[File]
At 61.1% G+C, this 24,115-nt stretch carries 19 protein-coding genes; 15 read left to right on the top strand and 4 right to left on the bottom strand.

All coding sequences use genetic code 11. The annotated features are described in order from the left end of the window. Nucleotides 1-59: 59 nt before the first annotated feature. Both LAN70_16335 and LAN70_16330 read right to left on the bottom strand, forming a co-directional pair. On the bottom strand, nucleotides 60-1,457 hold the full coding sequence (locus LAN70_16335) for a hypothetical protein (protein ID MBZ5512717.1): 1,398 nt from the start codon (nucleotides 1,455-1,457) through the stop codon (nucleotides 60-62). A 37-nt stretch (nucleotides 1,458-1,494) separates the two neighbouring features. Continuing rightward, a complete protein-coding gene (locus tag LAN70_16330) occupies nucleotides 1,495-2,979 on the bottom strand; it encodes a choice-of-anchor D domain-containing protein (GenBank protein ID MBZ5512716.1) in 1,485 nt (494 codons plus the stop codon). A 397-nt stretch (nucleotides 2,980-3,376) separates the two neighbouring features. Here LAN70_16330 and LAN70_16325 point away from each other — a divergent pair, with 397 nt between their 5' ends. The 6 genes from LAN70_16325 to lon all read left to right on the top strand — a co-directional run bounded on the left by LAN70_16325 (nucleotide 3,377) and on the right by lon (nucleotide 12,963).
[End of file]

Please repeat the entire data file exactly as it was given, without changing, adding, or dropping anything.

At 61.1% G+C, this 24,115-nt stretch carries 19 protein-coding genes; 15 read left to right on the top strand and 4 right to left on the bottom strand.

All coding sequences use genetic code 11. The annotated features are described in order from the left end of the window. Nucleotides 1-59: 59 nt before the first annotated feature. Both LAN70_16335 and LAN70_16330 read right to left on the bottom strand, forming a co-directional pair. On the bottom strand, nucleotides 60-1,457 hold the full coding sequence (locus LAN70_16335) for a hypothetical protein (protein ID MBZ5512717.1): 1,398 nt from the start codon (nucleotides 1,455-1,457) through the stop codon (nucleotides 60-62). A 37-nt stretch (nucleotides 1,458-1,494) separates the two neighbouring features. Continuing rightward, a complete protein-coding gene (locus tag LAN70_16330) occupies nucleotides 1,495-2,979 on the bottom strand; it encodes a choice-of-anchor D domain-containing protein (GenBank protein ID MBZ5512716.1) in 1,485 nt (494 codons plus the stop codon). A 397-nt stretch (nucleotides 2,980-3,376) separates the two neighbouring features. Here LAN70_16330 and LAN70_16325 point away from each other — a divergent pair, with 397 nt between their 5' ends. The 6 genes from LAN70_16325 to lon all read left to right on the top strand — a co-directional run bounded on the left by LAN70_16325 (nucleotide 3,377) and on the right by lon (nucleotide 12,963).